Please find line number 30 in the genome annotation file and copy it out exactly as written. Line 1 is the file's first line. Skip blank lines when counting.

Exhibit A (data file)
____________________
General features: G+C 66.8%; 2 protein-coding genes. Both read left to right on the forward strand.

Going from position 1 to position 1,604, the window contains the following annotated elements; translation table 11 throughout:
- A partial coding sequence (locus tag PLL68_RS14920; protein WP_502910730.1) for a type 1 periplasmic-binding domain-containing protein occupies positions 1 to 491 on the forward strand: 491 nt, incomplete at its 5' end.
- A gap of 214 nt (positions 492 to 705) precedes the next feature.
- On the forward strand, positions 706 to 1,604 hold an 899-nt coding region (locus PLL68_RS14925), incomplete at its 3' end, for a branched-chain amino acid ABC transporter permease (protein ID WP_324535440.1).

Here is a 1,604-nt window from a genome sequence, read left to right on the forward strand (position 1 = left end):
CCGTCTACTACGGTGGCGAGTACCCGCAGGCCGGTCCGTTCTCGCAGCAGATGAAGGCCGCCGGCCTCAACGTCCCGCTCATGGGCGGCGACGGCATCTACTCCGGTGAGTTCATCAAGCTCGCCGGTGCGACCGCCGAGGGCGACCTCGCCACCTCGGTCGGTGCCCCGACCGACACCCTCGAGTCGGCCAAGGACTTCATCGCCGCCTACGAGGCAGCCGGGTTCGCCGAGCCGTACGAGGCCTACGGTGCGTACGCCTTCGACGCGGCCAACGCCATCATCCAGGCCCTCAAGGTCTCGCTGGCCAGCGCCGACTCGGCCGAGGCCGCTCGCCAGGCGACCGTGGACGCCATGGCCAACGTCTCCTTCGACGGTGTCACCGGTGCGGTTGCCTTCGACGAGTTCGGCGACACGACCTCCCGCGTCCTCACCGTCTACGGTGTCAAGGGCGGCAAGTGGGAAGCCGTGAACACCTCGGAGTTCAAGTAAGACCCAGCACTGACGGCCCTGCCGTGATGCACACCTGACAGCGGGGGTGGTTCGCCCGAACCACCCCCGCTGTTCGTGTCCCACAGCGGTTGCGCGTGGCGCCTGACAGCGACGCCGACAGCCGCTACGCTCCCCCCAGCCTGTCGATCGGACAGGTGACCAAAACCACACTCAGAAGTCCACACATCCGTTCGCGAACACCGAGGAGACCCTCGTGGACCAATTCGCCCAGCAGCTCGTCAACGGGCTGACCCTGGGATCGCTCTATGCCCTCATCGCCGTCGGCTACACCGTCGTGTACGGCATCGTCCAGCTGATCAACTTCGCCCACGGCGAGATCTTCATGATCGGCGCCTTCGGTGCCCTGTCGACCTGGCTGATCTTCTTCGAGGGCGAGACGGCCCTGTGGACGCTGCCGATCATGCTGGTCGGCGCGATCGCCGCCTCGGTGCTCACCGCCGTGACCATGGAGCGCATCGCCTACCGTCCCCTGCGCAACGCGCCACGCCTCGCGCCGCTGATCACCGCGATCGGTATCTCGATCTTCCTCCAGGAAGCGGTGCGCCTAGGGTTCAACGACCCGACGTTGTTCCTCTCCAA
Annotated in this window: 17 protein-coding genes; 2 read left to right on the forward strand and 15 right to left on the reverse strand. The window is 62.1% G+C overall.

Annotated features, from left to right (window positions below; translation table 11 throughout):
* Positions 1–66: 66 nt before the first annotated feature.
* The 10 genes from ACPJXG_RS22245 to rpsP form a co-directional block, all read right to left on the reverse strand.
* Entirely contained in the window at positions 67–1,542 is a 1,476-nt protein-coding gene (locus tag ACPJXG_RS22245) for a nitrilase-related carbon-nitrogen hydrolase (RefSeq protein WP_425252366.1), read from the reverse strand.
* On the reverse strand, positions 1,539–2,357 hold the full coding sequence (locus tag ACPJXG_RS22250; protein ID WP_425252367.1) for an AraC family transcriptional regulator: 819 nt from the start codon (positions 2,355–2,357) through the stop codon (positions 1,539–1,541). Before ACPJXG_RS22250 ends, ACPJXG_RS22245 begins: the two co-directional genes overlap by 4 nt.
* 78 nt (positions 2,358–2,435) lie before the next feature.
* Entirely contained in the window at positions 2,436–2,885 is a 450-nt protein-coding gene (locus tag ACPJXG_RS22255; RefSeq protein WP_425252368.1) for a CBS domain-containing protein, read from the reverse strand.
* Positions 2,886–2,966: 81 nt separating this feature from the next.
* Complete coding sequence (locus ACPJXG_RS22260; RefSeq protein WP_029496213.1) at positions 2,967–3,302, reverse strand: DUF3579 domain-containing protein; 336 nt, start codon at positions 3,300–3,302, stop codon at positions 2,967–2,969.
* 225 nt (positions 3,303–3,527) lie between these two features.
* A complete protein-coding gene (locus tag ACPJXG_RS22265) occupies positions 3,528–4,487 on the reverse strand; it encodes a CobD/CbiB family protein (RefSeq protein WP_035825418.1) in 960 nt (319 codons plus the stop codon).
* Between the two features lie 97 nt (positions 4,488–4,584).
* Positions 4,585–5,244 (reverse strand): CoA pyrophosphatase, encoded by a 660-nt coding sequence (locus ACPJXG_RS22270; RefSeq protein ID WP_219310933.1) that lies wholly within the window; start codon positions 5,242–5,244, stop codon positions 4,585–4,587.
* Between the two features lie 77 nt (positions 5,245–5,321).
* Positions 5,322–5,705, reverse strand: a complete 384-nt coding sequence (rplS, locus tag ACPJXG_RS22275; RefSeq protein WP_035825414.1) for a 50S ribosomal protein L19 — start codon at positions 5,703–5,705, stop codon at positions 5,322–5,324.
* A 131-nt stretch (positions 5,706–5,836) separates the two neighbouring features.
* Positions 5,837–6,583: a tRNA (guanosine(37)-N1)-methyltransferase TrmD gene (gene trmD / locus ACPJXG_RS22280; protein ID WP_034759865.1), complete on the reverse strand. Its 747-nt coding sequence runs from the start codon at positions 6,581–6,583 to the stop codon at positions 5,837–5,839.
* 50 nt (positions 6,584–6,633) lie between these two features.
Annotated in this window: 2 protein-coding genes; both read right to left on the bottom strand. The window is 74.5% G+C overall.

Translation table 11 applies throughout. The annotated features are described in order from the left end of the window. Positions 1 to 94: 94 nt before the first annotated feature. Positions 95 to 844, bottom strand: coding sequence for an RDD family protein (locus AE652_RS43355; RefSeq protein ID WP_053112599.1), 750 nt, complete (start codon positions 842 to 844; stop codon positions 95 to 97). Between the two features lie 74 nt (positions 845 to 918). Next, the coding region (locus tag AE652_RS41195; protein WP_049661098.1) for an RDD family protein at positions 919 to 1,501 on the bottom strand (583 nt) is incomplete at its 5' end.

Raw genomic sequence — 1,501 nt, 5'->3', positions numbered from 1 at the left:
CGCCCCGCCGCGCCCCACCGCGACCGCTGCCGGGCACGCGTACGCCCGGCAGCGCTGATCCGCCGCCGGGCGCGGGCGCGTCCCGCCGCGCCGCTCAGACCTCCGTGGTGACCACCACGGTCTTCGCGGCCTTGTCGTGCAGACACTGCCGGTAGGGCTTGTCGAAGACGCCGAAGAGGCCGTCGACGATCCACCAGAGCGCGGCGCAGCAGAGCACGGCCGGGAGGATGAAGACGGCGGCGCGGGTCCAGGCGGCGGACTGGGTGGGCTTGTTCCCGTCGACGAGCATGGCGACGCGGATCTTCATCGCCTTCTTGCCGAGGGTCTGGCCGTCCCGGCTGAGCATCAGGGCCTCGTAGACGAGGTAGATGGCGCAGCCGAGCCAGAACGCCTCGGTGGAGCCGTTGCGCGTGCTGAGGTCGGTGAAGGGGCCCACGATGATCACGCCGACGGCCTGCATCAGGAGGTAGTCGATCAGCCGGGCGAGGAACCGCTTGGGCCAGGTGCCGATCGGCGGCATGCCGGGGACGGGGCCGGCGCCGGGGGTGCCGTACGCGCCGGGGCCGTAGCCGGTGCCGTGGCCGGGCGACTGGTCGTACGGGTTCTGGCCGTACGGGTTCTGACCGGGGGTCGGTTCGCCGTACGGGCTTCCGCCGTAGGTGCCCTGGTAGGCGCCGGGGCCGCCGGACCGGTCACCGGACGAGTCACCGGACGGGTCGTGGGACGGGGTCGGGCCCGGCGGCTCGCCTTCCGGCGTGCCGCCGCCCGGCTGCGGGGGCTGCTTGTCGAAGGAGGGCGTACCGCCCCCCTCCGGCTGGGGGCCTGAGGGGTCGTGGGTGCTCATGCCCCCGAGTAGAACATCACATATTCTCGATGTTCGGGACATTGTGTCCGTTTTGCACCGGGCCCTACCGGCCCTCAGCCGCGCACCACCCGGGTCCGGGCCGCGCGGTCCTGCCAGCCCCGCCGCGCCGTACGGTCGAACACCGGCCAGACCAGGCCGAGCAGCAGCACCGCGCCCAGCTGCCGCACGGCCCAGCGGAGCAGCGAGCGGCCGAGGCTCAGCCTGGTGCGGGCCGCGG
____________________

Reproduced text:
CGCCCCGCCGCGCCCCACCGCGACCGCTGCCGGGCACGCGTACGCCCGGCAGCGCTGATCCGCCGCCGGGCGCGGGCGCGTCCCGCCGCGCCGCTCAGACCTCCGTGGTGACCACCACGGTCTTCGCGGCCTTGTCGTGCAGACACTGCCGGTAGGGCTTGTCGAAGACGCCGAAGAGGCCGTCGACGATCCACCAGAGCGCGGCGCAGCAGAGCACGGCCGGGAGGATGAAGACGGCGGCGCGGGTCCAGGCGGCGGACTGGGTGGGCTTGTTCCCGTCGACGAGCATGGCGACGCGGATCTTCATCGCCTTCTTGCCGAGGGTCTGGCCGTCCCGGCTGAGCATCAGGGCCTCGTAGACGAGGTAGATGGCGCAGCCGAGCCAGAACGCCTCGGTGGAGCCGTTGCGCGTGCTGAGGTCGGTGAAGGGGCCCACGATGATCACGCCGACGGCCTGCATCAGGAGGTAGTCGATCAGCCGGGCGAGGAACCGCTTGGGCCAGGTGCCGATCGGCGGCATGCCGGGGACGGGGCCGGCGCCGGGGGTGCCGTACGCGCCGGGGCCGTAGCCGGTGCCGTGGCCGGGCGACTGGTCGTACGGGTTCTGGCCGTACGGGTTCTGACCGGGGGTCGGTTCGCCGTACGGGCTTCCGCCGTAGGTGCCCTGGTAGGCGCCGGGGCCGCCGGACCGGTCACCGGACGAGTCACCGGACGGGTCGTGGGACGGGGTCGGGCCCGGCGGCTCGCCTTCCGGCGTGCCGCCGCCCGGCTGCGGGGGCTGCTTGTCGAAGGAGGGCGTACCGCCCCCCTCCGGCTGGGGGCCTGAGGGGTCGTGGGTGCTCATGCCCCCGAGTAGAACATCACATATTCTCGATGTTCGGGACATTGTGTCCGTTTTGCACCGGGCCCTACCGGCCCTCAGCCGCGCACCACCCGGGTCCGGGCCGCGCGGTCCTGCCAGCCCCGCCGCGCCGTACGGTCGAACACCGGCCAGACCAGGCCGAGCAGCAGCACCGCGCCCAGCTGCCGCACGGCCCAGCGGAGCAGCGAGCGGCCGAGGCTCAGCCTGGTGCGGGCCGCGG